Sometimes we come to embody the lyrics we listen to in our youth. This is neither here nor there. It is life. I think we’re all a little bit surprised when we get there. Or here.

Let’s find more creative ways to fail. And write about those ways in more creative ways.

Anne Sexton wrote:

The silence is death.
It comes each day with its shock
to sit on my shoulder, a white bird,
and peck at the black eyes
and the vibrating red muscle
of my mouth.

Anne reminds us that silence can be as menacing and intrusive as noise. A reminder that we are all out here flailing about. And some of us don’t make it. Like Anne herself. Some of us sink beneath the surface, our lungs filled with shards of the little brittle things in life. The ones that drifted beyond our reach, slow or quick, only to be breathed back in with fatal heaving breaths.

Recently I spent a fair amount of time writing up a review of a show I went to the other night but I lost interest. It suddenly seemed unimportant. Literally as I was writing it, I felt the words spelling out into nothingness. The only point of interest remaining when I finished was a question: What do we want from our rock stars? And do we even want them to be stars? I don’t go to see live music much anymore and rock music even less so. But this question startled itself into my mind and would not leave. Music once loved can be tainted. And how a band presents itself to its audience can either win me over or leave me cold. These are the lessons I learned. Outside the womb can be harsh.

There is foam² spilling out here. As winter prepares to wrap us in its icy sharp arms, I am awash with foam. And it may never dry.

___________________________________________________

1. See also: this post

2. For more on foam, see Anne Carson’s essay “FOAM (Essay with Rhapsody): On the Sublime in Longinus and Antonioni,” originally published in Conjunctions 37 and reprinted in the book Decreation (2006).

shadow forecaster

The wind rises and scatters my attention span. How to greet a late January day warmed to the low 60s on the Fahrenheit scale? I feel a twinge of guilt enjoying it, knowing how unnatural it is and wondering much of this is our fault. Birds are migrating sooner, only to find food not yet abundant in their summer haunts. Southern insects are expanding their ranges northward. [Gardeners, take note!] Mother Nature’s long-established cues are failing her denizens. Are these little and not-so-little signs of impending ecological collapse? Perhaps. It would make sense. And surely we deserve it. Too long have we moved at the speed of profit, with blinders plastered to our fat heads. Our slavering consumerist jaws know no bounds. We think with our wallets, and we don’t remember any other way. We forgot how to mend and learned instead how to slide cards through readers. The problem is colossal in scale. The solutions too little, too late. So maybe all we can do now is pull up some chairs and wait for the end of this chapter of life on our planet. Bleak, perhaps, but it could just be my shadow speaking out again. Some days I let it do all my talking for me, and I just sit back and stare at the clouds.

circles

So I took a look back at what I was rambling about last year around this time, and it was a lot of the same thing. Mostly complaining about the cold and hoping for spring, while simultaneously bemoaning my creative stagnation. How disappointingly predictable I’ve become. Last March I claimed that “never have I anticipated the end of the cold this much.” Hmmph…I believe I’ve topped that again this year. I also spoke of my “struggle to pry away the crust of creative inactivity that has hardened over me, leaving me a dull cistern of lukewarm life juice, sloshing and slopping all over my dried up mental flooring.” Sigh…I really need to get my act together, quit my complaining about this and that, and do something important. My birthday was a few days ago, and it served as yet another reminder that time marches on (nod to Metallica) regardless of whether I’ve got my marching shoes on or not. Lately I’ve been identifying with the character of Ed Chigliak in the late great television show Northern Exposure. Ed is a frustrated artist, a dreamer, and is seemingly incapable of following through on projects or sometimes even starting them in the first place. He drifts through episodes of the show, making his trademark movie analogies, but never really doing too much of anything. I don’t see my identification with Ed as a good thing, especially as he is 21 or so, an age at which such confusion and uncertainty is often a given, whereas I am much older, and yet in some ways I feel like I have not progressed much farther on my path than Ed has. However, I take heart in what the character of traditional healer Leonard tells Ed during one of Ed’s particularly low points: “The path to our destination is not always a straight one, Ed. We go down the wrong road, we get lost, we turn back. Maybe it doesn’t matter which road we embark on. Maybe what matters is that we embark.” To that I would add that it is also our travel down the road itself that often affects us the most.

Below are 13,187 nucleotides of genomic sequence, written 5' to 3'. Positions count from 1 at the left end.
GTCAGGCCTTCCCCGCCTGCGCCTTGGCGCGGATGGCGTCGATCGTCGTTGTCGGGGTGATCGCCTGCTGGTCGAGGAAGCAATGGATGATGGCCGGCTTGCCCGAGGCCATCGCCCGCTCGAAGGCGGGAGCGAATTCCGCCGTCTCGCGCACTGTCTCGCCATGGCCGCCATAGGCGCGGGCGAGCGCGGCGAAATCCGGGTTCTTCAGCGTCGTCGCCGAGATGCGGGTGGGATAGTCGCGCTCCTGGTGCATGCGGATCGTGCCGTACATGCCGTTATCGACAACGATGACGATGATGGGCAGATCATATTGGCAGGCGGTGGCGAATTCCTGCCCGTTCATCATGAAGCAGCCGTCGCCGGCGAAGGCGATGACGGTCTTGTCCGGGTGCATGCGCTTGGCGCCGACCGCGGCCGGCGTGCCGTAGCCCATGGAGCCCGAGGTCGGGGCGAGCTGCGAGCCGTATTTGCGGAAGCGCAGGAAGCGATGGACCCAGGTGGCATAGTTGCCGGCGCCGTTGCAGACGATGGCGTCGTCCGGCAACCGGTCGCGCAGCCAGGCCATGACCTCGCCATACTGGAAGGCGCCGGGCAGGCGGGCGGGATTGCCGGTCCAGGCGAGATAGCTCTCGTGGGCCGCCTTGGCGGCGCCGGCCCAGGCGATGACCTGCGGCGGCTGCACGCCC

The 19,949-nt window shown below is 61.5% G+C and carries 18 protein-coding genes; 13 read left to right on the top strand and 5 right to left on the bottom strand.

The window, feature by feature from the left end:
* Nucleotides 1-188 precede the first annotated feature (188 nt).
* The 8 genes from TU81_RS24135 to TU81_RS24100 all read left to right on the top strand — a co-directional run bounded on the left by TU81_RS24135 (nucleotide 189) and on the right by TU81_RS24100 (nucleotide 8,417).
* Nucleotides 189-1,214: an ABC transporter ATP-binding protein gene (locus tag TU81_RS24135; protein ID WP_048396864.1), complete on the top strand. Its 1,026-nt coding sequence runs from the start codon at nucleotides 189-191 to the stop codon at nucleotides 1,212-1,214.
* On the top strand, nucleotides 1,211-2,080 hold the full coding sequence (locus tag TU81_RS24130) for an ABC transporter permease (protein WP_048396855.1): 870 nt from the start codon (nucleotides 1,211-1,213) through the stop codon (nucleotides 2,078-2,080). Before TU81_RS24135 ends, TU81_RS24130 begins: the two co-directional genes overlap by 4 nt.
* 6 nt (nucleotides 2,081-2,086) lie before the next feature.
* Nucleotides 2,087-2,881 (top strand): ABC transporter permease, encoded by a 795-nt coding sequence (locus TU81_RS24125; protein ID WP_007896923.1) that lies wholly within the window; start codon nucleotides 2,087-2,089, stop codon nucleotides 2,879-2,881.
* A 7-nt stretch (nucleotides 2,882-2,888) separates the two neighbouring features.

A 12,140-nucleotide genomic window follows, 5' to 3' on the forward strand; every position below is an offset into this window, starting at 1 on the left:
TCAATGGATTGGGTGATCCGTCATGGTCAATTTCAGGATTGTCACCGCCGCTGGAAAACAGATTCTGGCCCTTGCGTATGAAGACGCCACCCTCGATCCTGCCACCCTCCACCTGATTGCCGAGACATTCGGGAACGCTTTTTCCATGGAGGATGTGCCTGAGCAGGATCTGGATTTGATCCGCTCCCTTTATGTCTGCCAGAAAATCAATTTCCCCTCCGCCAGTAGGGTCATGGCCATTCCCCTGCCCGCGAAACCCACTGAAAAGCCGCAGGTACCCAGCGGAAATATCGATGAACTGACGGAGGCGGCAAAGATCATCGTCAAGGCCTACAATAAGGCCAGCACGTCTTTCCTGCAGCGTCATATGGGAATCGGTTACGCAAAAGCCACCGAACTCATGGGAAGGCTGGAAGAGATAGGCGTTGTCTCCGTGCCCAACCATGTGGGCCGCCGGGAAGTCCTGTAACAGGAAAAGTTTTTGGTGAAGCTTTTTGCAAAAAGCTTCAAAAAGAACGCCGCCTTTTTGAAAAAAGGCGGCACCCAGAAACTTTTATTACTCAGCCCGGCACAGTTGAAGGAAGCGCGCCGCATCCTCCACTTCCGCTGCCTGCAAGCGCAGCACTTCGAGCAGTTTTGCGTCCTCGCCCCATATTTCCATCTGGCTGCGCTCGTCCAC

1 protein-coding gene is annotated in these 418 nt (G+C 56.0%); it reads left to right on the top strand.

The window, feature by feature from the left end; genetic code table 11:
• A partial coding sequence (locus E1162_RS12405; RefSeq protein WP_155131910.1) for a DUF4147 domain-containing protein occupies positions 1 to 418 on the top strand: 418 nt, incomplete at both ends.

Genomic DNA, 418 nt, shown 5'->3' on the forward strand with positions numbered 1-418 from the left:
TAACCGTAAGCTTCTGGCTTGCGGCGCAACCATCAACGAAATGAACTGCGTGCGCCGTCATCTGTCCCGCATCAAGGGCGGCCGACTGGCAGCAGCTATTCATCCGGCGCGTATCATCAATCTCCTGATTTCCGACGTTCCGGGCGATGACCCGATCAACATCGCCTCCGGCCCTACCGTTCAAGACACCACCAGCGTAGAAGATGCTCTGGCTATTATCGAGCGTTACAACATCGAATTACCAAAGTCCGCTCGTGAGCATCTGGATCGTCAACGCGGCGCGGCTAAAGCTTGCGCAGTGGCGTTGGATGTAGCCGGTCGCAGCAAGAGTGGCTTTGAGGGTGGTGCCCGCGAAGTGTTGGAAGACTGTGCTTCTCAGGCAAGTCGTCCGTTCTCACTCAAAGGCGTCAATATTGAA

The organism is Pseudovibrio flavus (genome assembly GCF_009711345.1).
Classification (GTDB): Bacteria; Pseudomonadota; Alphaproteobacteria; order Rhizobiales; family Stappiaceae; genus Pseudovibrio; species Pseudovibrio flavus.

well, it’s september now…

and it feels like August, which seems about right seeing as August felt like September. Although it’s messing up my internal clock, which was preparing for Autumn. There have been a lot of goldfinches around lately, singing their sweet songs. We got a new feeder that accommodates even more birds. The clinging birds like it. I saw a squirrel out there and yelled at it to get off the feeder. It ran down the side of the house and started to go toward the nearest tree. But I had finally hung the squirrel feeder in the next tree over, and so I yelled at it to go over to that tree. It twitched its nose and then headed over, climbed up and found the feeder, then started nibbling on the super dense corn log I had stuck out there. Those squirrels are pretty smart.

This may well be my last week of employment. Ahead is the dark yawning abyss. I’m ready to make the leap into it.